rfpro registered forestry professional regulatory organization

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  • RFPRO Registered Forestry Professional Regulatory Organization
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  • Delighted to have the opportunity to provide membership an update on where the creation of Registered Forestry Professional Regulatory Organization is going Feedback or response is desired and appreciated
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  • Merger of CAPFT and CAPF was anticipated and approved based on an expectation of Bylaw (and maybe Regulation) changes Expectation was that RFPRO would form the basis for a Natural Sciences Professional Organization including agrologists, biologists, chemists, forestry professionals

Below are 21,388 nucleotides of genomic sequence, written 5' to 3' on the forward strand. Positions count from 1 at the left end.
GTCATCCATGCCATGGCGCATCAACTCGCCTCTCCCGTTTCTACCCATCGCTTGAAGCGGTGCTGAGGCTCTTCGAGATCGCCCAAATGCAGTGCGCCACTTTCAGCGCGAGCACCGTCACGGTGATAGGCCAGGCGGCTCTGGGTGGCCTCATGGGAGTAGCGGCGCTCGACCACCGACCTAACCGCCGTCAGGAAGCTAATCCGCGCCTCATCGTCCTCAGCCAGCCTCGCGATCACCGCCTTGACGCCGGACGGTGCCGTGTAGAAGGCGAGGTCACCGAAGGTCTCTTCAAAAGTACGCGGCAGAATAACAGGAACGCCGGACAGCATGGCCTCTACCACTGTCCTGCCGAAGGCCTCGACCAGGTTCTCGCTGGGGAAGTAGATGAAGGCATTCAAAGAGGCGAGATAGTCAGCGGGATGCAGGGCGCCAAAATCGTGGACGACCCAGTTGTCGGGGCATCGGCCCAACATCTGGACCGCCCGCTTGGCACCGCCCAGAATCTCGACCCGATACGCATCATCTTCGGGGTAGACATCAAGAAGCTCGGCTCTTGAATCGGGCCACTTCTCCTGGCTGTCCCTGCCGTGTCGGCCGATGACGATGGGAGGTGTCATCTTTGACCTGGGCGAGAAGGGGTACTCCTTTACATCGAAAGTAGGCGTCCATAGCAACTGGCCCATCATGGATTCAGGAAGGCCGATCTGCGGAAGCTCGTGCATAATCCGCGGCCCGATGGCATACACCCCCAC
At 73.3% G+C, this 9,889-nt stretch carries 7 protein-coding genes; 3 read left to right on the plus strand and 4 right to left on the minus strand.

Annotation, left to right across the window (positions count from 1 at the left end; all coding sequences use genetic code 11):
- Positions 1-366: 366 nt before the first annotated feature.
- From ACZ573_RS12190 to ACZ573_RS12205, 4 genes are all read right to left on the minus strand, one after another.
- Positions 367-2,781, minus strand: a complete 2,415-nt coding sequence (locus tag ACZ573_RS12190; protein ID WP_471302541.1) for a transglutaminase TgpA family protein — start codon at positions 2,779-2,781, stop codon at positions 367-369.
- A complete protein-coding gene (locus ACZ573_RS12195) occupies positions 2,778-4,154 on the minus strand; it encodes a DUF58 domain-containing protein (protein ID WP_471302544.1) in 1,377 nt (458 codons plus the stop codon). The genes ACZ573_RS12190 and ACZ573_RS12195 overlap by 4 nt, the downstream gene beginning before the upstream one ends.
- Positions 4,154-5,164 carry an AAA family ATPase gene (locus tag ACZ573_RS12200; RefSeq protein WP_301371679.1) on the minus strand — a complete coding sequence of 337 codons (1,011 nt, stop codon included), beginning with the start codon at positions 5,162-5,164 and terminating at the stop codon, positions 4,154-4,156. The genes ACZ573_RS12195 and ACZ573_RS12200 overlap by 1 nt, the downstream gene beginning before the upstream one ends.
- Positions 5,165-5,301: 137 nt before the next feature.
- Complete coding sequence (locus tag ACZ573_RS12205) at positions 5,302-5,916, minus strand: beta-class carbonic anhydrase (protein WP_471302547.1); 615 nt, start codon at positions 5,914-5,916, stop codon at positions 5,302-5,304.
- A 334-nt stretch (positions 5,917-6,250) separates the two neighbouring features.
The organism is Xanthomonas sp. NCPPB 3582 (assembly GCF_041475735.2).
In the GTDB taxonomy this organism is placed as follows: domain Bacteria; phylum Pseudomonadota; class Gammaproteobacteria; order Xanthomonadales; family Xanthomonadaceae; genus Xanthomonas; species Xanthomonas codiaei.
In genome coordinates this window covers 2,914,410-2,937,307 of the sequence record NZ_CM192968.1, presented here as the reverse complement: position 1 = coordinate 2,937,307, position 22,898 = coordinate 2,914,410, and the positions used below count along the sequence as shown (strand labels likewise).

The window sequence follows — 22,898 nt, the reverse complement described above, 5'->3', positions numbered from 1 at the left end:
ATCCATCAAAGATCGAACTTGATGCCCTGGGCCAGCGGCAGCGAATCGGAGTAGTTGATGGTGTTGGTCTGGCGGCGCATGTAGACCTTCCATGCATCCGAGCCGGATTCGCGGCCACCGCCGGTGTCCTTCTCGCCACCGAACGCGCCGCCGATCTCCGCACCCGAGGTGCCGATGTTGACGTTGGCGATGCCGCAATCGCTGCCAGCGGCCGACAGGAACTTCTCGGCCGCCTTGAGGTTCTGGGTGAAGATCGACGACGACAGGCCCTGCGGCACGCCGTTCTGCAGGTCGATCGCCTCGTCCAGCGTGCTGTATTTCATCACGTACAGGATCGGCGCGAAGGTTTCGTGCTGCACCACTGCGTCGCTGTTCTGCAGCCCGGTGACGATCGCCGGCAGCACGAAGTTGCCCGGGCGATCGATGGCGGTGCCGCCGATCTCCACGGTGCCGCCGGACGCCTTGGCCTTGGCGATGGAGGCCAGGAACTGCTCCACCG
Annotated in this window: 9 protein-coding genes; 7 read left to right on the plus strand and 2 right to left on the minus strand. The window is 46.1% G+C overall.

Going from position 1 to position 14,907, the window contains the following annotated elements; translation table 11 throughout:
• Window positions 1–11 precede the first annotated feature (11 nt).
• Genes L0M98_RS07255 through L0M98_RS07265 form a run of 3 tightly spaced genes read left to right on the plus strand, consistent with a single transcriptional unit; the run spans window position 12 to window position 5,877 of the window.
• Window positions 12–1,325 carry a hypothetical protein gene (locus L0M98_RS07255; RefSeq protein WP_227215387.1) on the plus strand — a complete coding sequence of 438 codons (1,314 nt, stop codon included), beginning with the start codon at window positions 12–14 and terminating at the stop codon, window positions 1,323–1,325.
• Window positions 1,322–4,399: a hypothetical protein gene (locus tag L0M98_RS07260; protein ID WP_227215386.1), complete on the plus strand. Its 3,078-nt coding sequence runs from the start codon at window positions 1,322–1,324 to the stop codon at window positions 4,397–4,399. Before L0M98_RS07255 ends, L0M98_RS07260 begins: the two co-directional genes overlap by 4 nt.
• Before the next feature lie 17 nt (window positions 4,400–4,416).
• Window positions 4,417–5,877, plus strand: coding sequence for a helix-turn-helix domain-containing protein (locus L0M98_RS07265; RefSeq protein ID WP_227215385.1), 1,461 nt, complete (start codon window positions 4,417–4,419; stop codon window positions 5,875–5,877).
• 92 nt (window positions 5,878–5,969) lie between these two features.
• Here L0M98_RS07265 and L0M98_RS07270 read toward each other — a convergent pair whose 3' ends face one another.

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  • Alberta Society of Professional Biologists (ASPB) wanted to develop an organizational structure at a fine level of detail prior to taking a decision on joining Alberta Institute of Agrologists (AIA) have no interest in an encompassing organization Association of the Chemical Profession of Alberta (ACPA) is very keen on an encompassing organization
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  • RFPRO forced the issue with ASPB in summer 2014 The only option is merger no room for affiliation Develop a memorandum of understanding regarding this ASPB would not sign therefore Natural Resource Professional Organization is unlikely to happen soon JSTL tried to force this forward in fall 2014 without success